McCain misleading public in role Ayers played in Obama political career

SHARE McCain misleading public in role Ayers played in Obama political career

WASHINGTON–Barack Obama continues to be attacked by John McCain and other Republicans for his relationship with Bill Ayers, the former terrorist turned respected Chicago educator. Obama served on civic boards with Ayers and Ayers held a coffee for Obama when Obama first ran for a state senate seat in 1995. McCain said he may bring up Ayers at the third and final presidential debate Wednesday night.

Obama said McCain–running ads featuring Ayers with Sarah Palin making him an issue on the stump–never said anything to his face. Ayers did not came up in the first two presidential debates. If McCain continues to insist that Obama launched his political career from Ayers’ Hyde Park living room, he is misleading the public by overplaying the size and significance of Ayers’ early support.

*Obama’s campaign really was launched when he got the backing of then state Sen. Alice Palmer (D-Chicago), who wanted him to replace her as she was planning a run for Congress. Palmer’s backing gave him entre into local influential political circles.

Obama and Palmer would later have a falling out that continues to this day. Palmer changed her mind and decided to run for re-election after all. Obama got Palmer and his other rivals knocked off the ballot. Palmer ended up backing Hillary Rodham Clinton’s Democratic primary bid.

*Obama’s formal kick-off to announce his run for state senate was at the Hyde Park Ramada Inn on Sept. 19, 1995. Obama was introduced by Palmer in a room filled with supporters at the Ramada, fronting Lake Michigan on South Lake Shore Drive, a stroll from the Museum of Science and Industry.

*Around this time, Obama started to attend a series of coffees in the Hyde Park community where he lived, standard operating procedure for political rookies running in the neighborhoods surrounding the University of Chicago.

“I was certainly (hosting) one of the first,” said Rabbi Arnold Jacob Wolf, rabbi emeritus at Chicago’s KAM Isaiah Israel–located across the street from the Obama home.

“There were several every week,” he recalled on Tuesday night when we spoke. “I remember what I said to him: ‘Someday you are going to be vice president of the United States.’ He laughed and said, ‘Why not president?”’

*The Ackermans, Sam and Martha, longtime Hyde Park activists in independent Democratic politics, also held an early event for Obama in their condo on E. Hyde Park Boulevard. (They have since divorced.)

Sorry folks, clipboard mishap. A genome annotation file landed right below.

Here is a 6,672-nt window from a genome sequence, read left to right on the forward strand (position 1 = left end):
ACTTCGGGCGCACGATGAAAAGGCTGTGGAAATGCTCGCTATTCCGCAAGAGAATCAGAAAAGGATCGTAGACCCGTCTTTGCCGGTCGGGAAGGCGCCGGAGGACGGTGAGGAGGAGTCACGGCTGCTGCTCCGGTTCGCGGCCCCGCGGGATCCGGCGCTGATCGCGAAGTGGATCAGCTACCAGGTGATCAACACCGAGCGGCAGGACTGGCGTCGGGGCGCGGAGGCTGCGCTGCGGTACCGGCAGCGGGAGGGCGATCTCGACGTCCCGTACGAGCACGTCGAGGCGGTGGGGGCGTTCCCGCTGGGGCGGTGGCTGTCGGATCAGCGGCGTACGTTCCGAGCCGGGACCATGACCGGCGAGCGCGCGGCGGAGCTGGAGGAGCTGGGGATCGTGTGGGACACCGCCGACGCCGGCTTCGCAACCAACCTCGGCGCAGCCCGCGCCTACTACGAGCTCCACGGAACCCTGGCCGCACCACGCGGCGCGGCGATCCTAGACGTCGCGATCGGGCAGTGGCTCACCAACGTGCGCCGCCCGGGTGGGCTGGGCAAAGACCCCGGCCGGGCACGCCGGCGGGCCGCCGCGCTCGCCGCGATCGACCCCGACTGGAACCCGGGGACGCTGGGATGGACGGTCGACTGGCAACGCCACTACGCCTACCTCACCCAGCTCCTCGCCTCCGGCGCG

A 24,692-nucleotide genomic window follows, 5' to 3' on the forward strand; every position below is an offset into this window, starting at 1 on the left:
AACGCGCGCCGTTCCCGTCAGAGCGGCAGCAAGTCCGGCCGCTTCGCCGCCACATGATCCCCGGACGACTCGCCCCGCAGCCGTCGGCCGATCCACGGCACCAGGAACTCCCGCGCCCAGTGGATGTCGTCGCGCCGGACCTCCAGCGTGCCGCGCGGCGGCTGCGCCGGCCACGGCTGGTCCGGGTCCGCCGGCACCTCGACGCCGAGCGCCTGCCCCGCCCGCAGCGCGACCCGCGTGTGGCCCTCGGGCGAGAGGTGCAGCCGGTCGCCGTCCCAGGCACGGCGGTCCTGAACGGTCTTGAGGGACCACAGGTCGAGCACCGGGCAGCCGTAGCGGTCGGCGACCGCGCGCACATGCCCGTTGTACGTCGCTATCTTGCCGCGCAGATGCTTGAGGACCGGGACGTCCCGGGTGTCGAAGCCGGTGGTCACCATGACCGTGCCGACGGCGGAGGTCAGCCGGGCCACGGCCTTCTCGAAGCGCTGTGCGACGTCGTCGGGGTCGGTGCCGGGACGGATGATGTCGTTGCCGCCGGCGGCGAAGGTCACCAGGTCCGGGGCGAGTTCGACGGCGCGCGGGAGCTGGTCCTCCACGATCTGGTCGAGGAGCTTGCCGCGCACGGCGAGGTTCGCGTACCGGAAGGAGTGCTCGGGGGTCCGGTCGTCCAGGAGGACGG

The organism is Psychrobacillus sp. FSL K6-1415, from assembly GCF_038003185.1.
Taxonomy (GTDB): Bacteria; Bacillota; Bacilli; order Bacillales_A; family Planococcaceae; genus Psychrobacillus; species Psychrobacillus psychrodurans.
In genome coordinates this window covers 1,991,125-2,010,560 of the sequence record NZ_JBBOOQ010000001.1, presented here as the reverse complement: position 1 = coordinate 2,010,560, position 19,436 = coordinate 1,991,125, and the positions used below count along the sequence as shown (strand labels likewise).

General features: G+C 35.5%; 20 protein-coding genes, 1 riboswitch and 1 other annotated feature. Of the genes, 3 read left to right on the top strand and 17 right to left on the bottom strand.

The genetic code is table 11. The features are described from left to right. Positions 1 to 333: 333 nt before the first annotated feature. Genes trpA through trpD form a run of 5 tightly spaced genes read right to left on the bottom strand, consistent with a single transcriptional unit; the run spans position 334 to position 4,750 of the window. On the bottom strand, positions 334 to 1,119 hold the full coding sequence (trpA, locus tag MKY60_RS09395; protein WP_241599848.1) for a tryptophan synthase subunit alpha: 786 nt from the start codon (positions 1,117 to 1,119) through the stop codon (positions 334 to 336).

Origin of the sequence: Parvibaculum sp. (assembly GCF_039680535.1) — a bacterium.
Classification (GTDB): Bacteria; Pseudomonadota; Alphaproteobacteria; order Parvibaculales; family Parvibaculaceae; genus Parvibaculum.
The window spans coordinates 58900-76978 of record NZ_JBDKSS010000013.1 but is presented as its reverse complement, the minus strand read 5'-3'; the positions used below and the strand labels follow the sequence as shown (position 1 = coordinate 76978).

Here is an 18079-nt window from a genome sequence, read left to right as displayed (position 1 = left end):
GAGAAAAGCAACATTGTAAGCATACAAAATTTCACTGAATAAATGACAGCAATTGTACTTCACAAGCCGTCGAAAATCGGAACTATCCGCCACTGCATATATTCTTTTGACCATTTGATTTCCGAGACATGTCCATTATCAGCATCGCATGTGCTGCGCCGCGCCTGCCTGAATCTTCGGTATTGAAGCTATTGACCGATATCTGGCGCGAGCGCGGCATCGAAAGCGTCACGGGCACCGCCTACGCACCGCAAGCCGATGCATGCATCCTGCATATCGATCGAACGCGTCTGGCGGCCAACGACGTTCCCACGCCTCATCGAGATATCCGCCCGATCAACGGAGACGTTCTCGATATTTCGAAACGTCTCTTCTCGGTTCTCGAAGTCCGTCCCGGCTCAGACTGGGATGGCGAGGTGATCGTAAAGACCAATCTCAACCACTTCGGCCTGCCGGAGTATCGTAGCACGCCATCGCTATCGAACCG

Sam Ackerman told me Tuesday when we exchanged e-mails that “as I recall, the event at Bill Ayers’ house (prior to ours) was a fund-raiser for Alice’s congressional campaign at which she also introduced Barack as the successor she would like to see elected.”

If Ackerman’s recollection is correct–that the event at Ayers home was really for Palmer and Obama just piggy backed on it–then any argument that the Obama’s political career was launched in the Ayers home is moot.

Martha and I talked on Tuesday night and she said she was not sure if the coffee at their condo for about 20 people was before or after Obama’s Ramada Inn announcement.

“As a starter, I know that Barack went to Alice Palmer,” Martha Ackerman told me. “…Then the question was, ‘how do you go about doing this in the Hyde Park way,” she said, a reference to the personal touch needed in the Hyde Park- Kenwood neighborhoods, at the time immune to the dictates of the remnants of the Chicago machine and Mayor Daley’s City Hall.

“…the way to launch the campaign was to have coffee, and not one coffee, as in ‘this is the start of everything.’ Barack went around to a number of people and requested that they hold coffees for him.”

But the Ackerman’s did not want to host an event for Obama without meeting him first. So he came over to their house and spent more than an hour with the couple.

When Obama left, “I said to Sam, ‘this guy could be the first African American president of the United States.”

Martha Ackerman said, “I know there were a number of coffees. It wasn’t just one or two.”

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